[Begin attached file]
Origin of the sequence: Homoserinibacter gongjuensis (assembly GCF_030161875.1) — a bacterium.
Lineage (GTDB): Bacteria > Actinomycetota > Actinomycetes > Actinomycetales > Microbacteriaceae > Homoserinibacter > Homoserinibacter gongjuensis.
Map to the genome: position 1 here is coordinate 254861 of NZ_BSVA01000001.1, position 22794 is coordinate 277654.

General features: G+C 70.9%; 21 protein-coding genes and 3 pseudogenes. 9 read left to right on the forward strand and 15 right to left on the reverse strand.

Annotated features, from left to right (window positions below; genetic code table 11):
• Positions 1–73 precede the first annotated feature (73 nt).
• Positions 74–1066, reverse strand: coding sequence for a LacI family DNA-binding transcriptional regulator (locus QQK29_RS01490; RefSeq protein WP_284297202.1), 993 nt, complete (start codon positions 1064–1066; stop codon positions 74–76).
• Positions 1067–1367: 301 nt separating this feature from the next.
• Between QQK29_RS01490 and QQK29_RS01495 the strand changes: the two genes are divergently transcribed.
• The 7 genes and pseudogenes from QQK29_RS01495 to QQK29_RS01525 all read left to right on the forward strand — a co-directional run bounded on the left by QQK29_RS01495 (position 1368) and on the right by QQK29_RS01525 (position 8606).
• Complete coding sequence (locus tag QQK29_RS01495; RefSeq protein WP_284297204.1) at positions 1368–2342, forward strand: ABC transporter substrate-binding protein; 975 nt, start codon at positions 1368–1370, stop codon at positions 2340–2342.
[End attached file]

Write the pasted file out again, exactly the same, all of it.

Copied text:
Origin of the sequence: Homoserinibacter gongjuensis (assembly GCF_030161875.1) — a bacterium.
Lineage (GTDB): Bacteria > Actinomycetota > Actinomycetes > Actinomycetales > Microbacteriaceae > Homoserinibacter > Homoserinibacter gongjuensis.
Map to the genome: position 1 here is coordinate 254861 of NZ_BSVA01000001.1, position 22794 is coordinate 277654.

General features: G+C 70.9%; 21 protein-coding genes and 3 pseudogenes. 9 read left to right on the forward strand and 15 right to left on the reverse strand.

Annotated features, from left to right (window positions below; genetic code table 11):
• Positions 1–73 precede the first annotated feature (73 nt).
• Positions 74–1066, reverse strand: coding sequence for a LacI family DNA-binding transcriptional regulator (locus QQK29_RS01490; RefSeq protein WP_284297202.1), 993 nt, complete (start codon positions 1064–1066; stop codon positions 74–76).
• Positions 1067–1367: 301 nt separating this feature from the next.
• Between QQK29_RS01490 and QQK29_RS01495 the strand changes: the two genes are divergently transcribed.
• The 7 genes and pseudogenes from QQK29_RS01495 to QQK29_RS01525 all read left to right on the forward strand — a co-directional run bounded on the left by QQK29_RS01495 (position 1368) and on the right by QQK29_RS01525 (position 8606).
• Complete coding sequence (locus tag QQK29_RS01495; RefSeq protein WP_284297204.1) at positions 1368–2342, forward strand: ABC transporter substrate-binding protein; 975 nt, start codon at positions 1368–1370, stop codon at positions 2340–2342.